Published 01 June 2019
State Library of NSW
Efforts to save the ancient city of Hanoi from redevelopment - an Australian businessman raises money and support
Artist Joan Grounds describes the experience of her first residency in Thailand in 1989. Her lack of knowledge of Thai culture and language and having to operate in a climate where open critical debate about art or other topics was not possible were some of the challenges she faced. Since then she has returned four times to make art works in Thailand and witnessed the rapid changes which occurred over the period including a greater willingness to discuss issues.
Published December 1993
'Streams of Indonesian Art from Pre-historic to Contemporary'
Published by the Committee of the Festival of Indonesia, Jakarta, 1991.
A series of essays by Indonesian writers.
'Perceptions of Paradise: Images of Bali in the Arts'
By a US scholar Garrett Kam,
Publishedby the Museum Neka, Bali, 1993.
Both publications help to fill the gaps in written art history. 'Streams' tries to sanitise the history of the oppression of artists by political forces and ongoing social inequities.
The US/Mexico based Border Workshop group worked on a collaborative shopfront installation in 1992 with the Cabramatta community of western Sydney where many Indo-Chinese refugee populations settled in the 70s. A large installation representing a refugee boat and a walk-in temple containing video monitors playing back student interviews with local people.
The massacre of pro-democracy students in May 1992 was a watershed for Thai artists who began to identify with change, formed associations and took part in rallies, and called for public monuments to the tragedy. The City Art League was formed to present performance art in public places and the Concrete House to draw attention to AIDS through art activities. This brought social and political issues into the realm of art.
A sketch of the main institutions and galleries, the prizes, sponsors and patrons, as well as a list of the main galleries was a guide to the art scene in Bangkok at the time of writing. Several of the large hotels also had commissioned murals as well as acquiring new works by contemporary Thai artists.
Hanoi was founded 1000 years ago, and has always been an important centre, culturally and economically. Its Ancient Quarter is a miraculous human-scale blueprint for living and working and much of its original character survives today. The French Quarter built in the 19th Century was a sensitive complement to the old Asian architecture, but today all this is threatened by ugly, insensitive development motivated by greed. Hanoi needs a handsome prince to rescue her!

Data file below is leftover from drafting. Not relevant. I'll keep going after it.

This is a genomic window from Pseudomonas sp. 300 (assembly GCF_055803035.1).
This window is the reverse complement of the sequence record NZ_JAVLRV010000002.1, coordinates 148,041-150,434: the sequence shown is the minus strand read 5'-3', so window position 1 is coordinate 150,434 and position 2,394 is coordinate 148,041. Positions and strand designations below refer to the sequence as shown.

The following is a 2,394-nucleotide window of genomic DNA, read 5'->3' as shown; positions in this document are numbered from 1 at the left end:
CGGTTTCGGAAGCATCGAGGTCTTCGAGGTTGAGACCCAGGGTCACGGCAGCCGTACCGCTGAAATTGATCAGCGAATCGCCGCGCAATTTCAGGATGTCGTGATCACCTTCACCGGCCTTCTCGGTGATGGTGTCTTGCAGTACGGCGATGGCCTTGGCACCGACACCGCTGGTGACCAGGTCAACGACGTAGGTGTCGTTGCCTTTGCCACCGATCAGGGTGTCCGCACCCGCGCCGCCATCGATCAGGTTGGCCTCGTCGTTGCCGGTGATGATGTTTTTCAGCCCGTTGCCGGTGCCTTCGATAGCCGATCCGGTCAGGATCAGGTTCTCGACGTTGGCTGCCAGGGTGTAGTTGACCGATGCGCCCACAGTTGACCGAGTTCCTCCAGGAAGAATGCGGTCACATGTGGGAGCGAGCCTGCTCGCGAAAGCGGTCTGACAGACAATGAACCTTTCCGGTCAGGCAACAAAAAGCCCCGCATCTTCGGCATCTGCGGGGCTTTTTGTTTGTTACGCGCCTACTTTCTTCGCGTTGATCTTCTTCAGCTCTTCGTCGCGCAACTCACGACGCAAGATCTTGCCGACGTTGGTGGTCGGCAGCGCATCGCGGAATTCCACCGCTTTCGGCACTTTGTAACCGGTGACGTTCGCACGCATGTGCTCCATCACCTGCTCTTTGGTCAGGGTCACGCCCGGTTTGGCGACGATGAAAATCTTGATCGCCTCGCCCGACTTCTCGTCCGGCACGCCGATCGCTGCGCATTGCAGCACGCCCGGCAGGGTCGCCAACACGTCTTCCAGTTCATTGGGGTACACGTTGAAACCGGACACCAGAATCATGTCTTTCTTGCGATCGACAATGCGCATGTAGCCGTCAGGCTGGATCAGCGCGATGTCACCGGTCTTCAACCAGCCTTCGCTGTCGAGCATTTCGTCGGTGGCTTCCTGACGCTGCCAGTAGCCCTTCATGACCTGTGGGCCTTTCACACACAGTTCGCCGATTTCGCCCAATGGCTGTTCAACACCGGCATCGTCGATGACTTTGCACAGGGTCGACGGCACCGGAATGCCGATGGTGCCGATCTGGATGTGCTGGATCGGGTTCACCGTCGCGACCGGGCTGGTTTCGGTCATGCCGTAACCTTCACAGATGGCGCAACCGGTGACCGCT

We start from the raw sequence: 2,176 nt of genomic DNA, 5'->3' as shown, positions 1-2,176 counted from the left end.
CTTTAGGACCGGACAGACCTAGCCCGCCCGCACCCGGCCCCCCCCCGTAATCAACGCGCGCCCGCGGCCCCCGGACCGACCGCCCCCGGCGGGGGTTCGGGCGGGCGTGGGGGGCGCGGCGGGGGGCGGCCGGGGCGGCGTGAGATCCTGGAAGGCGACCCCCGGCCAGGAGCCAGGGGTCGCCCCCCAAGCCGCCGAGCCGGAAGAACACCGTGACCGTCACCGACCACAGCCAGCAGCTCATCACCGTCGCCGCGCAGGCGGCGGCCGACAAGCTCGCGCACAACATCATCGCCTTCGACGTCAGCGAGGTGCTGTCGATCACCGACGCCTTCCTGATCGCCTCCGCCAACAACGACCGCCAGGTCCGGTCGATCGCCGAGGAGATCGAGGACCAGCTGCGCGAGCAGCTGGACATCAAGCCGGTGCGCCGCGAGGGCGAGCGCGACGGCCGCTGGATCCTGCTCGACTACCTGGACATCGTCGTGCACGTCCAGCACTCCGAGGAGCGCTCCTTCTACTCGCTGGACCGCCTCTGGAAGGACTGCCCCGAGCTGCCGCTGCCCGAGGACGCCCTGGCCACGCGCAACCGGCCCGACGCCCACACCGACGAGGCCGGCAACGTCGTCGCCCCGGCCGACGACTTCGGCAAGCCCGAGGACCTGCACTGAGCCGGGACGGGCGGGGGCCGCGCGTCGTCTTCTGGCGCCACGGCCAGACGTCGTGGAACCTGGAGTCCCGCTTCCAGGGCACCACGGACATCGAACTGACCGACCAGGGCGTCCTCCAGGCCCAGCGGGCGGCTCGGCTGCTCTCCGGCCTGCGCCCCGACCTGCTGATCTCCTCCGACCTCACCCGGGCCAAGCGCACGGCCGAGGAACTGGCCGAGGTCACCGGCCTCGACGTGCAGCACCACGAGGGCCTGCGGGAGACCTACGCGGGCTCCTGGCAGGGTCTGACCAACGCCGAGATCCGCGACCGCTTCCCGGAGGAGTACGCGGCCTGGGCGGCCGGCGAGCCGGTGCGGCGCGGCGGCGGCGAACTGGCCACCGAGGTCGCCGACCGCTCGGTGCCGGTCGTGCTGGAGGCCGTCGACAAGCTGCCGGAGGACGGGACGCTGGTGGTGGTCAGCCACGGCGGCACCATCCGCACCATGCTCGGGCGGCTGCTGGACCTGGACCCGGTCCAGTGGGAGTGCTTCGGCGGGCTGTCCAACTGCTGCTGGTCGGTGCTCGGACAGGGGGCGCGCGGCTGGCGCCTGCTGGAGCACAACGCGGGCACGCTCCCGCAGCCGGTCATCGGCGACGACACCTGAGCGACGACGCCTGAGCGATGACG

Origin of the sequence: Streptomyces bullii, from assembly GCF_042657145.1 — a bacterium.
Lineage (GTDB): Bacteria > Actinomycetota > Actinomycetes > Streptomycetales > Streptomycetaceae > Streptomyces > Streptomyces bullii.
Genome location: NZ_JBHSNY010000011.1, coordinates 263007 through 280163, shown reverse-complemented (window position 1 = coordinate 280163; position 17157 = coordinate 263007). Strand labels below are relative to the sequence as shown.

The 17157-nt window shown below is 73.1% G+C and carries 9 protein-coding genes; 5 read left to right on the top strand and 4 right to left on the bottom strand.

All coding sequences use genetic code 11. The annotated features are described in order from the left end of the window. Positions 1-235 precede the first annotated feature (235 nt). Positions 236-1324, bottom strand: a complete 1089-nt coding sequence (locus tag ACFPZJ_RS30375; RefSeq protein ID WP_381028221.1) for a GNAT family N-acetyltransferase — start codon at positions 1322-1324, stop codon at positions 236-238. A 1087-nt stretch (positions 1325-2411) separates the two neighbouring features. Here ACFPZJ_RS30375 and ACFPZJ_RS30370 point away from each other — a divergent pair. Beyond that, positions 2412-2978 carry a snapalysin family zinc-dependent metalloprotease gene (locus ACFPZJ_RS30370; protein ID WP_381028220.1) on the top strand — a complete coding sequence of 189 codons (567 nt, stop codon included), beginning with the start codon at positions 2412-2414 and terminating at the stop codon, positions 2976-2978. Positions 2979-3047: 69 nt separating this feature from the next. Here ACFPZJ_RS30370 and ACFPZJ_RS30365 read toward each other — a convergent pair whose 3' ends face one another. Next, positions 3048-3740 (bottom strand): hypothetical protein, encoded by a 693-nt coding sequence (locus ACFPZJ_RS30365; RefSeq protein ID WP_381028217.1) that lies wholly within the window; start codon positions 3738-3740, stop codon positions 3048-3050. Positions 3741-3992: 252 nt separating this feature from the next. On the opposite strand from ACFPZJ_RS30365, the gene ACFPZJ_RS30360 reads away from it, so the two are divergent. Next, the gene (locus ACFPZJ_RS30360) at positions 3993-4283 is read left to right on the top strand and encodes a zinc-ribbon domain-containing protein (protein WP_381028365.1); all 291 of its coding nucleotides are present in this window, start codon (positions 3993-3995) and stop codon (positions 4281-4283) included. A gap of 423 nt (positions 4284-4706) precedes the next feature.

A concise history of the beginnings of modernism in Thailand from the 1890s. In the 1970s the current Princess established an alternative space for young Thai artists in which the tensions between art for art's sake and art for religious purposes were evident. Politically correct art about Thai-ness was sponsored by banks in the 80s. Later political instability and environmental problems gave rise to a new kind of work challenging cultural consumerism.
Ceramics have a long history in Vietnam and two 13th Century centres Bat Trang and Phu Lang are still active today. Old blue and white porcelain ware used to be in common use in peasant families, but different polychrome styles are now in vogue and fake antiques are common too. In some design colleges non-functional sculptural forms and decorative motifs have replaced functional ware, but there is a healthy expansion of production nationally.
Review of Confess and Conceal a group show of 4 Asian and 7 Australian artists organised by the Art Gallery of WA and touring South East Asia. Catalogue has essay by Apinan Poshyananda discussing Thai women artists but fails to provide background to the other Asian works or whether Australia shares the sense of reorientation being experienced in Asia or whether it can be thought of as part of Asia.
An overview of the history of Malaysian modernism and the work of three artists who rebelled against their Islamic-style training at the Institute of Teknologi Mara. Riaz Jamil Ahmad, Ahmad Shukri Elias and Tengku Sabri. Riaz and Ahmad paint in a neo-expressionist figurative mode, Tengku makes carved wood sculptures which have echoes of old Malay motifs. After some years of dissent the three have adopted a stratgic self-imposed culture of silence.
There are very few specialised printmakers in Vietnam, partly because of the expense of materials and equipment. Woodcuts, a traditional form, with the use of multiple coloured plates, are in demand but are now rare, engraving in both metal and plaster is growing, lithography dates from the anti-French resistance, and silkscreen was used for socialist posters in the 70s. Graphic arts are moving into the world of advertising where the money is.
A survey of the role played by politics in art and vice versa before during and after Independence from the Dutch. Artists were employed by political parties to promote their ideologies; by 1950 artists rejected this. Some were arrested for depicting social realities. 20 years later a new group took up the baton, and again incurred the displeasure of the government. Humour was adopted as a means of expressing truths.